City and SJC dispute over Commission

| Adam Armstrong
Learners (after school hours!) listen intently at the Khayelitsha Commission of Inquiry into policing. Photo by Adam Armstrong.

The City of Cape Town and the Social Justice Coalition (SJC) have locked horns over the scope of the Khayelitsha Commission of Inquiry and the role of the City in the quality of policing.

The cause of the conflict is the interpretation of the terms of reference of the Commission. The City argues that the terms are narrow and the Inquiry must be confined to the role of SAPS. The SJC argues that inadequate service delivery in Khayelitsha puts people at risk of crime which puts SAPS under greater pressure. An example of this is the long distance people often have to walk to toilets, at night without adequate lighting. SJC members have described in the past how they have been assaulted doing this.

The SJC therefore put forward questions to be asked of the City at the Commission, but these were excluded. On Tuesday this week, Mayor Patricia De Lille wrote:

…the City has noted with concern that there is a clear strategy on behalf of certain groupings, most notably the Social Justice Commission, to try and shift the blame for the policing inefficiencies of the South African Police Services (SAPS) to the City. It must be made explicitly clear that the City’s policing role is limited to by-law and traffic enforcement, and that our service delivery mandate is not linked to the policing role of the SAPS.

The terms of reference of the commission are very clear. They are focused on assessing the inefficiencies of the SAPS in Khayelitsha. We will continue to monitor developments at the commission to ensure that no party is allowed to blur this distinction and confuse the public as to who is constitutionally responsible for policing: the SAPS, and not the City.

The Social Justice Coalition (SJC) responded the next day:

The dire lack of services and infrastructure in Khayelitsha impacts directly on the most basic rights to dignity and security of the person … the O’Regan/Pikoli Commission of Inquiry has heard that residents of Khayelitsha’s informal settlements lack the most basic of services and experience disproportionately high levels of crime and violence. This testimony is quite contrary to the claims made by Mayor de Lille in her statement on 4 February 2014 … People are robbed, beaten, raped and murdered simply while trying to relieve themselves.

This severe deficit in services and infrastructure not only creates an environment where residents are vulnerable to crime, but also places a burden on police resources and contributes to inefficiencies within the South African Police Service (SAPS).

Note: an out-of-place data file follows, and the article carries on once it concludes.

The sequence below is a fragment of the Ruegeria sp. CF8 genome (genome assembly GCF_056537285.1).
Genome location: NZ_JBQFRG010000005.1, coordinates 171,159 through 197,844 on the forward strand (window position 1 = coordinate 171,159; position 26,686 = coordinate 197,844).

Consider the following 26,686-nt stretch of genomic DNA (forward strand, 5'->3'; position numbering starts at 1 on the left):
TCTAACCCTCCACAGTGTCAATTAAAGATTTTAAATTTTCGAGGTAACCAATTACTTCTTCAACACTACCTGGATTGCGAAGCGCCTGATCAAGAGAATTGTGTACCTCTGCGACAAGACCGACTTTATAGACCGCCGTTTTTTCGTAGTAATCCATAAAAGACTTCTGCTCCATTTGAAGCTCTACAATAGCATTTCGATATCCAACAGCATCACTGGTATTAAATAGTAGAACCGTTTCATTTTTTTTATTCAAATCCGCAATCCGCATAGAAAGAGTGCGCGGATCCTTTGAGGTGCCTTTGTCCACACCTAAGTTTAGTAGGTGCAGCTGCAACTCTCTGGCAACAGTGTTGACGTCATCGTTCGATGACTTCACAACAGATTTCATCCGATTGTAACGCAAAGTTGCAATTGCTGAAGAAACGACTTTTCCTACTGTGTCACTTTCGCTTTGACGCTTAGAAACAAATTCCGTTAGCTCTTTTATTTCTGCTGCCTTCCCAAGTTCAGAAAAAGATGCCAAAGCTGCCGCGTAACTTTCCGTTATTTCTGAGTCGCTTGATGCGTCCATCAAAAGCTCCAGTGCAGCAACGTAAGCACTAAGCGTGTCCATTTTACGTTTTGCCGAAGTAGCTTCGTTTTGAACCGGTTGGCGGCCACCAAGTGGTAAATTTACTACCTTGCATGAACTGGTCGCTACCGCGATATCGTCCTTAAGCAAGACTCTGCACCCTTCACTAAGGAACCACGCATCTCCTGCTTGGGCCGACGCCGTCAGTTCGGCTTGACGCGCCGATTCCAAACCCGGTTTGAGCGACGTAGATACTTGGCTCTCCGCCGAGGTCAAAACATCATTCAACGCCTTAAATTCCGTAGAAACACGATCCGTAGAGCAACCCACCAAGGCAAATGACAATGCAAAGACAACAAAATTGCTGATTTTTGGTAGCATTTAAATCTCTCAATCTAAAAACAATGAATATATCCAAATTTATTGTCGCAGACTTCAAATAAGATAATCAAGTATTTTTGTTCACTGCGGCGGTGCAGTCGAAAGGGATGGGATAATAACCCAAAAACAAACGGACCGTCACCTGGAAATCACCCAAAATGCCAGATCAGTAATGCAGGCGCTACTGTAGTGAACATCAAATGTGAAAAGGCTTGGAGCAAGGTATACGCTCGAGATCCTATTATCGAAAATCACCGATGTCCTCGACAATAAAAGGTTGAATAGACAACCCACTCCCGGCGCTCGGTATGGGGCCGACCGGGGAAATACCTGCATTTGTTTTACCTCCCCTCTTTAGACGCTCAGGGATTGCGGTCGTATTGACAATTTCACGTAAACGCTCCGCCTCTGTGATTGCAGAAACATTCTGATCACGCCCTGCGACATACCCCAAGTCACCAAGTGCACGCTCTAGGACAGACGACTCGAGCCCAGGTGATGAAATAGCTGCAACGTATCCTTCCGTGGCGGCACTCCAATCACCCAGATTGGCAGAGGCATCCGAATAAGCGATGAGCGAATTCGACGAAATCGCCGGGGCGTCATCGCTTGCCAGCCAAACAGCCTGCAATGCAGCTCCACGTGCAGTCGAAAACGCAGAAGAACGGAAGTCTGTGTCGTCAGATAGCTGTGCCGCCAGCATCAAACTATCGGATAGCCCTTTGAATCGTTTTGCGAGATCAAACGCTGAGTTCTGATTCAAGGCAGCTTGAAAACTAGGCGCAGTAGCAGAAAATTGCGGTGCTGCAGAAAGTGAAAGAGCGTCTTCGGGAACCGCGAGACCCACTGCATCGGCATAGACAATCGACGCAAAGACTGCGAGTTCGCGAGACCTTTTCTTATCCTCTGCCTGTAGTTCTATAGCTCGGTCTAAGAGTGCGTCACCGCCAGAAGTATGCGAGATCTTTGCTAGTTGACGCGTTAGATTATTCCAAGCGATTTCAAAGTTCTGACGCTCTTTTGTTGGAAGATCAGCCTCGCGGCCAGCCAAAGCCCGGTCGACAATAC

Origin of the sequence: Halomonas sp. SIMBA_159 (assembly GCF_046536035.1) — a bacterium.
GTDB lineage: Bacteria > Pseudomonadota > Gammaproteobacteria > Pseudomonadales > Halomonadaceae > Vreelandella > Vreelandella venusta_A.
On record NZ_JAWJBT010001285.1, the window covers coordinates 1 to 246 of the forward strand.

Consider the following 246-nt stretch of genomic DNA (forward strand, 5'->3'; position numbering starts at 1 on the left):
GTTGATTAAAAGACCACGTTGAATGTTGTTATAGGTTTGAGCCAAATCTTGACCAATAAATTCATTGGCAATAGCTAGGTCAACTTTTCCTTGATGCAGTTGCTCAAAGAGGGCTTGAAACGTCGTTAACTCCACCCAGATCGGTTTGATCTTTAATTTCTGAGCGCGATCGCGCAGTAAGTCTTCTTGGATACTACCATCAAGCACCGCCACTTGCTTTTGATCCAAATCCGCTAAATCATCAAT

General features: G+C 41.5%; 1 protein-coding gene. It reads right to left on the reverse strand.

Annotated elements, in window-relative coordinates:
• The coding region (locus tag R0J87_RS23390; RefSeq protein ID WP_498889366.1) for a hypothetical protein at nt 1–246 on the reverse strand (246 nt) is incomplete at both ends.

The purpose of the questions [that were excluded from the Commission] was to develop a better understanding of various aspects of safety and security in Cape Town.

Ensuring safety and security in Khayelitsha and elsewhere will require that all stakeholders – including the City – acknowledge and carry out their respective mandates.

A woman and child watch proceedings at the Khayelitsha Commission of Inquiry. Photo by Adam Armstrong.

The SJC argues that entities such as the Metro Police, the Anti-Land Invasion Unit provide services in Khayelitsha which affect the performance of SAPS in Khayelitsha. In the initial documents the SJC submitted to Premier Helen Zille calling for the Commission, they laid complaints against the Anti-Land-Invasion as well as other entities that have been excluded from the terms of reference.

The Commission is in its third week now. Up until Tuesday the City had been silent throughout the proceedings. On Thursday we heard from the its key deponent, Richard Bosman, who is the City’s Executive Director.

Bosman, whose testimony was led by the City’s advocate, Anton Katz, said that he would be unable to comment on SAPS’s performance or on service delivery broadly in the City, as well as various other aspects of the Commission. He said that his role and the role of the City at the Commission is to assist and cooperate. Interestingly, Advocate Nazreen Bawa, who appeared irritated with Bosman proceeded to ask him some of the questions that the SJC had put forward anyway.

Behind this dispute it is important to remember the complex politics. The Social Justice Coalition, which has been critical of all three spheres of government, campaigned for the Commission. The Commission was instituted by Ms Zille who leads the Provincial DA-led government. Its terms of reference are confined to SAPS, which is the responsibility of the ANC-led national government. The national Minister of Police unsuccessfully instituted court action to try to prevent the Commission from proceeding. In that court case the SJC partly supported the provincial government by arguing for the Commission to proceed. But it was also dissatisfied that the terms of reference were so narrow.

The Terms of Reference of the Commission are specified in Section 206(5) of the Constitution, and they are narrow. They allow for an investigation into “allegations of police inefficiency in Khayelitsha and a breakdown in relations between the community and the Police in Khayelitsha”. It is possible that The City, and its various service-provision bodies, fall outside the scope of this constitutional clause. Neverhtheless, the SJC’s broader focus on safety beyond policing will likely be more helpful to the residents of Khayelitsha.

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TOPICS:  Civil Society Corruption Crime Human Rights Provincial Robbery Society Violence

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